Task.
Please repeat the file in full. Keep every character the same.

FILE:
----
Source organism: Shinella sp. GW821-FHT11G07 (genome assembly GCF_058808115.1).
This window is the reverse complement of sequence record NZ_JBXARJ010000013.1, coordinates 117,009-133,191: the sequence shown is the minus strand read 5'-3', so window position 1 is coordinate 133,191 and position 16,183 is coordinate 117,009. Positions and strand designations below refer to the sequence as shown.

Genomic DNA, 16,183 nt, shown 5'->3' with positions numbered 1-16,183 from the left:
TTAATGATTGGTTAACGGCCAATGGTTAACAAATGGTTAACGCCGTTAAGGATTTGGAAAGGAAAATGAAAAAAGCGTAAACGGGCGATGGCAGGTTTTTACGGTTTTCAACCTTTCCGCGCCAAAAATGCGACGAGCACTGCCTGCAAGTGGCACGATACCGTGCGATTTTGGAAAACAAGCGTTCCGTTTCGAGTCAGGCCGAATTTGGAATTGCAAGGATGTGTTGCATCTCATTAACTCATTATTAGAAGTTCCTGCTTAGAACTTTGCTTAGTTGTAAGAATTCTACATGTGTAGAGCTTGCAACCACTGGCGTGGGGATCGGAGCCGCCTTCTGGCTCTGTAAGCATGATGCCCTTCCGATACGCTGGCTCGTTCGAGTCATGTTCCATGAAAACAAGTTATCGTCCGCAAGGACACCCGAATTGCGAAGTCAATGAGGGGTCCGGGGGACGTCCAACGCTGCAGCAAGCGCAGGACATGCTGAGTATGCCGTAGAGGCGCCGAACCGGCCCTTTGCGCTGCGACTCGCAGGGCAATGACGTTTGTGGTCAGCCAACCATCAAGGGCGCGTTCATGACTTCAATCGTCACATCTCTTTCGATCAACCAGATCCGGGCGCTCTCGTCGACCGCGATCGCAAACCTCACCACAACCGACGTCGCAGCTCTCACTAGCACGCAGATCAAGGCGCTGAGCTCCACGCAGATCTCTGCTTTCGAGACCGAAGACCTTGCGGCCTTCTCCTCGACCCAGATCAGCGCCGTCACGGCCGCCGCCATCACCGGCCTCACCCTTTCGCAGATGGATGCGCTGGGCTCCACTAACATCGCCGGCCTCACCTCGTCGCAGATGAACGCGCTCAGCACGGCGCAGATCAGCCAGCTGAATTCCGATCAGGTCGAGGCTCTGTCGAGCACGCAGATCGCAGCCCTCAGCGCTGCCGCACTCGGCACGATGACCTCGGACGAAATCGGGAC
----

Source organism: Shinella sp. GW821-FHT11G07 (genome assembly GCF_058808115.1).
This window is the reverse complement of sequence record NZ_JBXARJ010000013.1, coordinates 117,009-133,191: the sequence shown is the minus strand read 5'-3', so window position 1 is coordinate 133,191 and position 16,183 is coordinate 117,009. Positions and strand designations below refer to the sequence as shown.

Genomic DNA, 16,183 nt, shown 5'->3' with positions numbered 1-16,183 from the left:
TTAATGATTGGTTAACGGCCAATGGTTAACAAATGGTTAACGCCGTTAAGGATTTGGAAAGGAAAATGAAAAAAGCGTAAACGGGCGATGGCAGGTTTTTACGGTTTTCAACCTTTCCGCGCCAAAAATGCGACGAGCACTGCCTGCAAGTGGCACGATACCGTGCGATTTTGGAAAACAAGCGTTCCGTTTCGAGTCAGGCCGAATTTGGAATTGCAAGGATGTGTTGCATCTCATTAACTCATTATTAGAAGTTCCTGCTTAGAACTTTGCTTAGTTGTAAGAATTCTACATGTGTAGAGCTTGCAACCACTGGCGTGGGGATCGGAGCCGCCTTCTGGCTCTGTAAGCATGATGCCCTTCCGATACGCTGGCTCGTTCGAGTCATGTTCCATGAAAACAAGTTATCGTCCGCAAGGACACCCGAATTGCGAAGTCAATGAGGGGTCCGGGGGACGTCCAACGCTGCAGCAAGCGCAGGACATGCTGAGTATGCCGTAGAGGCGCCGAACCGGCCCTTTGCGCTGCGACTCGCAGGGCAATGACGTTTGTGGTCAGCCAACCATCAAGGGCGCGTTCATGACTTCAATCGTCACATCTCTTTCGATCAACCAGATCCGGGCGCTCTCGTCGACCGCGATCGCAAACCTCACCACAACCGACGTCGCAGCTCTCACTAGCACGCAGATCAAGGCGCTGAGCTCCACGCAGATCTCTGCTTTCGAGACCGAAGACCTTGCGGCCTTCTCCTCGACCCAGATCAGCGCCGTCACGGCCGCCGCCATCACCGGCCTCACCCTTTCGCAGATGGATGCGCTGGGCTCCACTAACATCGCCGGCCTCACCTCGTCGCAGATGAACGCGCTCAGCACGGCGCAGATCAGCCAGCTGAATTCCGATCAGGTCGAGGCTCTGTCGAGCACGCAGATCGCAGCCCTCAGCGCTGCCGCACTCGGCACGATGACCTCGGACGAAATCGGGAC